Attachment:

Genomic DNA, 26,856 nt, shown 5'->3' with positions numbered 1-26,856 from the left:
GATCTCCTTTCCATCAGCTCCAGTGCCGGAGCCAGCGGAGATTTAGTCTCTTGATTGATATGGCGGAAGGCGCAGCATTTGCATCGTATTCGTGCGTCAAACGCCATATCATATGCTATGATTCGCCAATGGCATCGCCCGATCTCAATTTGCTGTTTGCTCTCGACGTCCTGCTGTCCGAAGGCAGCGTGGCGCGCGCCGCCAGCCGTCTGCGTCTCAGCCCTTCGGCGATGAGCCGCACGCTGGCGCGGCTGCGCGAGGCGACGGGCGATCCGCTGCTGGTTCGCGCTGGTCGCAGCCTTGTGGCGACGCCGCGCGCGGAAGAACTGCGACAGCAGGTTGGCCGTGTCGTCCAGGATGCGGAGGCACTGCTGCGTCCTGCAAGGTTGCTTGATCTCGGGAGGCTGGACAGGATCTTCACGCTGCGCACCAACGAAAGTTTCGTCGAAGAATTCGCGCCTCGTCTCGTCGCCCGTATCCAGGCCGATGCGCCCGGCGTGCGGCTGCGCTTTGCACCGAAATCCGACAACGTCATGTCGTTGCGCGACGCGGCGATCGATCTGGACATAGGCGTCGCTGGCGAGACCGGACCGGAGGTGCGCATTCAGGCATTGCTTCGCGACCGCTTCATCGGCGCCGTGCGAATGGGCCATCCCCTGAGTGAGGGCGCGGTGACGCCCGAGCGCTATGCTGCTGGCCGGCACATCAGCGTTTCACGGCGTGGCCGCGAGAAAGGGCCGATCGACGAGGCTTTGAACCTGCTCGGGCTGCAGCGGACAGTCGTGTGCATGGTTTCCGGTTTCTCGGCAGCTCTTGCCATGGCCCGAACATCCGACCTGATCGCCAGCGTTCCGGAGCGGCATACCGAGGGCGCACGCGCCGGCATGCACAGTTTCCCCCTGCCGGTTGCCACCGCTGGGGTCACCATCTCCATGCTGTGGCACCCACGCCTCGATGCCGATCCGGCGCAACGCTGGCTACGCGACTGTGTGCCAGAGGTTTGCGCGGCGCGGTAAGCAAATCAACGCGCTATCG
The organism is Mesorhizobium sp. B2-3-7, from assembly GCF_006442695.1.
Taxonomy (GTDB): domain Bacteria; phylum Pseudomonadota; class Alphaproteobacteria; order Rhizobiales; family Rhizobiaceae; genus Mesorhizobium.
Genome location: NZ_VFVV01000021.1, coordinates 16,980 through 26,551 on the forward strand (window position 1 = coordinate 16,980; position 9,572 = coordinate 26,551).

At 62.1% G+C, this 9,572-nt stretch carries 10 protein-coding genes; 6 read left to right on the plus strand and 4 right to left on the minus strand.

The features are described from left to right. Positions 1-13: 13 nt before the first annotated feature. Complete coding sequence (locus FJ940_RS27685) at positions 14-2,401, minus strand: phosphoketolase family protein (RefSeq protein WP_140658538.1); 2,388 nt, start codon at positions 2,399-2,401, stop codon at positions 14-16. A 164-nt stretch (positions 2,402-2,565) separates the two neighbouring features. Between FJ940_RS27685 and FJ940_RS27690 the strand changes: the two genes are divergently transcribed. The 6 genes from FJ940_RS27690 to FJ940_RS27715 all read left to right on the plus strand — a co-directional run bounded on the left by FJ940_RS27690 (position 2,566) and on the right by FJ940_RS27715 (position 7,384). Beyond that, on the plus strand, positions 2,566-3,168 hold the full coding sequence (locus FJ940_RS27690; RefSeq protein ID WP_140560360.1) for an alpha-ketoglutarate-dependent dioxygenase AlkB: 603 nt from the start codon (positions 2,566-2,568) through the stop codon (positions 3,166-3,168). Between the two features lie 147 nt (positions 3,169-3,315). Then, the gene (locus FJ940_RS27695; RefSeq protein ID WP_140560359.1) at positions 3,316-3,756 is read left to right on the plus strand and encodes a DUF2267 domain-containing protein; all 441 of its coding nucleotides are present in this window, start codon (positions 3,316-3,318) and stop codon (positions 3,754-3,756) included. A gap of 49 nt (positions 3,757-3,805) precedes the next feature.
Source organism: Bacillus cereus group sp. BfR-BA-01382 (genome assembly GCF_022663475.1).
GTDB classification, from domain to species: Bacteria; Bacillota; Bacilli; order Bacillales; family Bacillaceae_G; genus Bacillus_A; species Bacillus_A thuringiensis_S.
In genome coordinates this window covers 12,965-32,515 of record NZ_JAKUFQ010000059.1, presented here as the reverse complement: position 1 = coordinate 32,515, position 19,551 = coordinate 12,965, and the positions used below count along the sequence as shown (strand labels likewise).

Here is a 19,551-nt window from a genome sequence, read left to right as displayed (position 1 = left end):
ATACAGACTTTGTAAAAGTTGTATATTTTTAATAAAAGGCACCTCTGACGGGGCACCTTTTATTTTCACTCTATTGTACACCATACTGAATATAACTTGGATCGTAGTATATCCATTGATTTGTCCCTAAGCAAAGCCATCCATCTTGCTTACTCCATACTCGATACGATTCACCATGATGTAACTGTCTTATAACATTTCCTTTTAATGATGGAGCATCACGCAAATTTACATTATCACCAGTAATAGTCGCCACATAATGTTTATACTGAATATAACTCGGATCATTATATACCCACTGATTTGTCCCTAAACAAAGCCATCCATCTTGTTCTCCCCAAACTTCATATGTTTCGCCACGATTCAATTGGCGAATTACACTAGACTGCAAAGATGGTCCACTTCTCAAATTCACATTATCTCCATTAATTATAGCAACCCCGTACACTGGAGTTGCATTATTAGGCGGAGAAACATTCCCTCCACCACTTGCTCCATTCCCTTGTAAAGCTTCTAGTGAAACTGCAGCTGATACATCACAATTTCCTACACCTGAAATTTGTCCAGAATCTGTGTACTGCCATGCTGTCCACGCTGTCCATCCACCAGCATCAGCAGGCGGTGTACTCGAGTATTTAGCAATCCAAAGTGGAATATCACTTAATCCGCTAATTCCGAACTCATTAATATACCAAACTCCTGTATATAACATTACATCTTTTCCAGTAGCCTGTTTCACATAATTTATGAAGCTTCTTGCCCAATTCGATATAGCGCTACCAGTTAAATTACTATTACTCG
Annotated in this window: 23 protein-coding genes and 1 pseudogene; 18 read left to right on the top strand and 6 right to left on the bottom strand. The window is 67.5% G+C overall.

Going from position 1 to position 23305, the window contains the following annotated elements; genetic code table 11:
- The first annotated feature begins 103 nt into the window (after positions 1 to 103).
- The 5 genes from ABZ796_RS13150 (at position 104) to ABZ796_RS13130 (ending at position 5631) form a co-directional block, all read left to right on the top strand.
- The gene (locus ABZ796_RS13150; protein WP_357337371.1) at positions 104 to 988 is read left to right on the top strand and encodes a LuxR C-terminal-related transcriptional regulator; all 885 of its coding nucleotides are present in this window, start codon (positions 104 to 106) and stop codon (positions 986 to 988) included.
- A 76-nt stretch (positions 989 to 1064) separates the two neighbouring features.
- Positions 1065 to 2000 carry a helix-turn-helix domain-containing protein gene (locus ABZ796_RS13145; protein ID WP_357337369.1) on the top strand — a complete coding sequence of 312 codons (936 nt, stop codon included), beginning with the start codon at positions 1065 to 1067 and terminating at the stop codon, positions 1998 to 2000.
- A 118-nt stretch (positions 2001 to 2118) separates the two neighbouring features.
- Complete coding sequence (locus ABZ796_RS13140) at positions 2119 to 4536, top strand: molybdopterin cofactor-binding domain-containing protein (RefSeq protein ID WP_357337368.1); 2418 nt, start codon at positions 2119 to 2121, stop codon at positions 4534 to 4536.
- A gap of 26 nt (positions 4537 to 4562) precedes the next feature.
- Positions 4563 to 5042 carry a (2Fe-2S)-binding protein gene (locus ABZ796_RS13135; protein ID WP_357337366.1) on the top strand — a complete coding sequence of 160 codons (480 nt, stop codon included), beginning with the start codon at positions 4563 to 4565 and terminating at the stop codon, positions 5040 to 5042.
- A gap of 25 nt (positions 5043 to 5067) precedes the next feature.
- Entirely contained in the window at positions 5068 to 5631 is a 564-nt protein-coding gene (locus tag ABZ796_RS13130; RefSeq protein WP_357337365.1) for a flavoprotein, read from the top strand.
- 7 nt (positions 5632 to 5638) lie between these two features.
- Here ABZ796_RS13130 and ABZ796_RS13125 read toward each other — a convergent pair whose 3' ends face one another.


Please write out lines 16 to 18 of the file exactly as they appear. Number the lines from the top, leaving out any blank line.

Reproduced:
- The 5 genes from ABZ796_RS13150 (at position 104) to ABZ796_RS13130 (ending at position 5631) form a co-directional block, all read left to right on the top strand.
- The gene (locus ABZ796_RS13150; protein WP_357337371.1) at positions 104 to 988 is read left to right on the top strand and encodes a LuxR C-terminal-related transcriptional regulator; all 885 of its coding nucleotides are present in this window, start codon (positions 104 to 106) and stop codon (positions 986 to 988) included.
- A 76-nt stretch (positions 989 to 1064) separates the two neighbouring features.